Inside Whitehall: Government tsars - what are they good for?

A report shows just how out of control the ministerial use of tsars has become

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Quiz time. What do Lord Sugar, Mary Portas and James Caan have in common? Yes, they’re all successful entrepreneurs who are now TV celebrities, but that’s not the answer. Now let’s add Lord Coe, Dame Kelly Holmes and the journalists Will Hutton, Camilla Cavendish and Ian Hargreaves. They also have the same thing in common.

Or perhaps, the businessmen Sir Philip Green, Sir Howard Davies and Sam Laidlaw. And finally a few random names: David Boyle, Sally Coates, Darren Henley, Sebastian James and Cathy Nutbrown.

Give up? The answer is they have all being appointed unelected, unaccountable Government “tsars”: men and women brought in to advise ministers, to devise policy and sometimes to bring a little glamour to the corridors of Whitehall. But a report published today shows just how out of control the ministerial use of tsars has become.

The Coalition has appointed 118 individuals to look at subjects as diverse as police pay, the film industry, palliative care and pensions.

Since 1997, the figure is closer to 300. All these individuals have direct access to ministers and use of Government resources, and are sometimes paid significant sums. They also often have an appreciable influence on future policy.

Why does this matter? Surely it is good for ministers to get expert advice from outside the confines of the civil service. Well, yes, but a quick look at the history of recent tsar appointments shows that they can be problematic.

Take Emma Harrison. She was the founder of the controversial welfare-to-work company A4e. But despite her firm having £200m of contracts to get long-term benefit claimants back into work, David Cameron thought it was a good idea to appoint her “Troubled Families Champion” as well.

A key part of that role – helping to turn round the lives of 5,000 households – was to get parents back into work. And in February 2012 the two roles collided spectacularly. Police announced they were investigating alleged fraud by A4e employees and it emerged that Harrison herself had been paid dividends of £8.6m from the firm.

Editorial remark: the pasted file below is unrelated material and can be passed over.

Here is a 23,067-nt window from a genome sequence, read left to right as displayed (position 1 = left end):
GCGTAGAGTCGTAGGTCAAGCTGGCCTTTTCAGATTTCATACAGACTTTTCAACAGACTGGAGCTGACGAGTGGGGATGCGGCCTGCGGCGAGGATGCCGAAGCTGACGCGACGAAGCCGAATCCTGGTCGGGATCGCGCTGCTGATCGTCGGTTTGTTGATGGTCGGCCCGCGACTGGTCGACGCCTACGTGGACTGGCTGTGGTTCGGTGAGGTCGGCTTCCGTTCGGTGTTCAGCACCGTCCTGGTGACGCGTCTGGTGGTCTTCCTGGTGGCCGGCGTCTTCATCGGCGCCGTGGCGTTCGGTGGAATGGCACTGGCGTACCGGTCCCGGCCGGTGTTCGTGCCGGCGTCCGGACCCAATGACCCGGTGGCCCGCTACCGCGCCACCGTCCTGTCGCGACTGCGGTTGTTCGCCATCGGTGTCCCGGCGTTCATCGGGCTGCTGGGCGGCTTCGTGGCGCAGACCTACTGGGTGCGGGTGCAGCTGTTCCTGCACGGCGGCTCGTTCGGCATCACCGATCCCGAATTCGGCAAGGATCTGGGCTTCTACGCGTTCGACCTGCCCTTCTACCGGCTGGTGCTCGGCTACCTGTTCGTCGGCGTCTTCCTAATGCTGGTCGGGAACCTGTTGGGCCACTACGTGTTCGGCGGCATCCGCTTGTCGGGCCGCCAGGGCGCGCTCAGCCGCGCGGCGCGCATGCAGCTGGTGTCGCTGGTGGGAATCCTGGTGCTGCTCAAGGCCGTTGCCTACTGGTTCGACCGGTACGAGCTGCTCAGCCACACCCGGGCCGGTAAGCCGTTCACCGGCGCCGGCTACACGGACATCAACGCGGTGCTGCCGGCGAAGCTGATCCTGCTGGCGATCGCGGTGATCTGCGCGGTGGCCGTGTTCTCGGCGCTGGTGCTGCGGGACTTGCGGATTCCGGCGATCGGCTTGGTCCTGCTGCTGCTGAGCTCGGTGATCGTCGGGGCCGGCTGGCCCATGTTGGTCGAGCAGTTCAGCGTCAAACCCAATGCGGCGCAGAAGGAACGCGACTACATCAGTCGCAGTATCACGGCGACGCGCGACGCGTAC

Over the next few days she was forced to resign from her tsarship, leaving Nick Raynsford to table a pertinent parliamentary question asking what independent checks had been carried out before she was appointed. There has yet to be a substantive response.

Then there is Mary Portas. In May 2011, the retail expert was appointed by the Government to review what could be done to turn round Britain’s declining high streets. A few months later, she published her blueprint and ministers selected 12 so-called Portas Pilots to receive up to £100,000 to finance improvements to their town centres.

But what was less clear was that Portas had been paid £500,000 by Channel 4 for three programmes on the pilots, and Portas’s consultancy had made suggestions to the Department for Communities about which would make good TV.

After sustained criticism of her potential conflict of interest, she told MPs her tsarship should have carried a “health warning” and that “sometimes she wished she had not put her name to it”.

Then there are the accusations that some “tsarships” have been used as a form of political patronage. The former Tory donor Lord Ashcroft was asked to review the MoD’s use of military bases in Cyprus and be the Government’s special representative for veterans. And businessman and Tory donor Adrian Beecroft conducted a highly controversial review of employment law, which some people suggested that, with his private-equity background, he had an interest in watering down.

None of this is an argument for abolishing tsars, but the way the system has developed is a cause for concern. Tsars tend to be recruited from people ministers already know or know of. The majority are male, white and over 50, and many are titled. About half receive fees and/or expenses but the rationale for payment is not clear. 

Today a group of academics from King’s College London publishes a three-page code of conduct for tsars. It is not an onerous document but it suggests simple things that would improve transparency and accountability: departments should have an official responsible for drawing up terms of reference for each appointment, including remit, duration, reporting lines and cost. And tsars would have to declare actual or perceived conflicts of interest before they start. There would be a timescale for the work, a general presumption towards publication, and a degree of parliamentary oversight.

None of this is particularly controversial but so far it has received a frosty response from the Cabinet Office. That is misguided. Surely, as David Cameron once famously suggested, it is stupid to wait for the next big scandal when we could prevent it now.

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